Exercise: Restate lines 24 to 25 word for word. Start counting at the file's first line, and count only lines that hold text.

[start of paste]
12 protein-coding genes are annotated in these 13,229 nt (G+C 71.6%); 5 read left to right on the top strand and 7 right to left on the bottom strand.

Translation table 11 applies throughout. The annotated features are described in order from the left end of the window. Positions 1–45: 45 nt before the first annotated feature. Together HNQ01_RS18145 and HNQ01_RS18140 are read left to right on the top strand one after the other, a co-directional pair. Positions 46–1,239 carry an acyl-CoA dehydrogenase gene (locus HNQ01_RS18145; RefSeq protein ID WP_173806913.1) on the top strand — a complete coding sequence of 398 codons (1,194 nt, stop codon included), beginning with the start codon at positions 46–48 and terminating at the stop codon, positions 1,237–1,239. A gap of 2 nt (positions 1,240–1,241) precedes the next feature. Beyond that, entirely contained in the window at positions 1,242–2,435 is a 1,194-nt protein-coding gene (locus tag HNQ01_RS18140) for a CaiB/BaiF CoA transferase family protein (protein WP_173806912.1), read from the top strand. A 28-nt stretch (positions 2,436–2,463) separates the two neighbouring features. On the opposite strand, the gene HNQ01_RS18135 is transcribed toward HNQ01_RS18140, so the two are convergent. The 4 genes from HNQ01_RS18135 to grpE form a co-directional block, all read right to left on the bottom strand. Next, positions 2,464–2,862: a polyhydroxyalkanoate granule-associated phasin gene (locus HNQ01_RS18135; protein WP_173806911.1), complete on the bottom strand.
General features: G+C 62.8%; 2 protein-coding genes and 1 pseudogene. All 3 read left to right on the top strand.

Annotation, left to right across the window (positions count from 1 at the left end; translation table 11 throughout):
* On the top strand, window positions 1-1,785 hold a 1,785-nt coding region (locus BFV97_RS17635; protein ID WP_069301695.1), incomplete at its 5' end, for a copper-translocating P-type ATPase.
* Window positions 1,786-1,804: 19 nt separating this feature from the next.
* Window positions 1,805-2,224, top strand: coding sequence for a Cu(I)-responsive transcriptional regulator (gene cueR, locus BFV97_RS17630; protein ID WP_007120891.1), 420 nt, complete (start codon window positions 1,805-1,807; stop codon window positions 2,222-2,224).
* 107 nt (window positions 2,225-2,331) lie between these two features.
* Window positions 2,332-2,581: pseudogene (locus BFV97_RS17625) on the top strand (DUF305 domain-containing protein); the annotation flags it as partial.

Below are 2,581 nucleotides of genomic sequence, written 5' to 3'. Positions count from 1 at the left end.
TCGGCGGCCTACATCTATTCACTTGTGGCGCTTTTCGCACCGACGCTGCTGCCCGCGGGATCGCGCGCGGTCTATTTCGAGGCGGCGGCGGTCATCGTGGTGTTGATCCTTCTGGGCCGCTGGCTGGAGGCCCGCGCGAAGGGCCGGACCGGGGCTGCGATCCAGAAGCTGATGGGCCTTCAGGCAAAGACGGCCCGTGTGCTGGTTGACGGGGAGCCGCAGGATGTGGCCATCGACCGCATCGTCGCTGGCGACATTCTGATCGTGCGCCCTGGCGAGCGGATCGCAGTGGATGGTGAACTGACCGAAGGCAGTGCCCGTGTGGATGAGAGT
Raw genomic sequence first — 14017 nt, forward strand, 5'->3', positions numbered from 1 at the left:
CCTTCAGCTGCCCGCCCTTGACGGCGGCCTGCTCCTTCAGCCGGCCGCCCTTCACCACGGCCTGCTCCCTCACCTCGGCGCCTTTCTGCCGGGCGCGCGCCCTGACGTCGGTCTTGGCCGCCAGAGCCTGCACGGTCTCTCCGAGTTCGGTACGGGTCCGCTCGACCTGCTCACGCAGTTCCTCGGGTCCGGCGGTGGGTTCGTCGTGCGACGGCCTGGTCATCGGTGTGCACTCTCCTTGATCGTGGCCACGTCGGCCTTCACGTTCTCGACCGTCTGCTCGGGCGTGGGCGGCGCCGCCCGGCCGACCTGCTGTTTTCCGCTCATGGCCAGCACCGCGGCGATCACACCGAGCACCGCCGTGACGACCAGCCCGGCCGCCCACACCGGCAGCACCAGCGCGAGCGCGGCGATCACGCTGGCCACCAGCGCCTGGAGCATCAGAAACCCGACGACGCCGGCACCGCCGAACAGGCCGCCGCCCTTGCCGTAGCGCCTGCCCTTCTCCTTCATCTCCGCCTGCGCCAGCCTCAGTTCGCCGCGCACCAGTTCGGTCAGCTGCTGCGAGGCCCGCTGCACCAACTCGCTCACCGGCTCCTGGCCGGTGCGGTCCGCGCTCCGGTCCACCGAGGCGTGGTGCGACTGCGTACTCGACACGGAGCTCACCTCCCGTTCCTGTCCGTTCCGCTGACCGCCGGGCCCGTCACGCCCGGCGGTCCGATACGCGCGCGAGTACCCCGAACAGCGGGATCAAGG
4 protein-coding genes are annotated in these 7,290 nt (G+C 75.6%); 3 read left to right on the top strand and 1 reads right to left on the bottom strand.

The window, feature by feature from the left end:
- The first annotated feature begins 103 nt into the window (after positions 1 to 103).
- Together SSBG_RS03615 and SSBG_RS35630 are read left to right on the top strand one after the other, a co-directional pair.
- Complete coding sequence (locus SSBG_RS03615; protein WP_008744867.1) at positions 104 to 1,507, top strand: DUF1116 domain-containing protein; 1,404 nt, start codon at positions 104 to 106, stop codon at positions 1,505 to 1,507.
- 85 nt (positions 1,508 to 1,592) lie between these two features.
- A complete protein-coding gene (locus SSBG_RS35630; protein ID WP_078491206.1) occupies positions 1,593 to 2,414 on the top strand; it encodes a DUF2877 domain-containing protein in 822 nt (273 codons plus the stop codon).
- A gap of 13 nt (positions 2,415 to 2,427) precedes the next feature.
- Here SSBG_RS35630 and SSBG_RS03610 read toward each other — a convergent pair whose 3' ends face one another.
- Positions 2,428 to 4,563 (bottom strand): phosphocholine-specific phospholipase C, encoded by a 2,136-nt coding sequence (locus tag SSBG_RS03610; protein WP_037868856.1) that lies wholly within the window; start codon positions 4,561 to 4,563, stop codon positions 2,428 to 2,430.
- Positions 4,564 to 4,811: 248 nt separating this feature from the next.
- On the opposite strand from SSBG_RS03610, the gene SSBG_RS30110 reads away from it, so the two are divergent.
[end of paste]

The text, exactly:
- Positions 4,564 to 4,811: 248 nt separating this feature from the next.
- On the opposite strand from SSBG_RS03610, the gene SSBG_RS30110 reads away from it, so the two are divergent.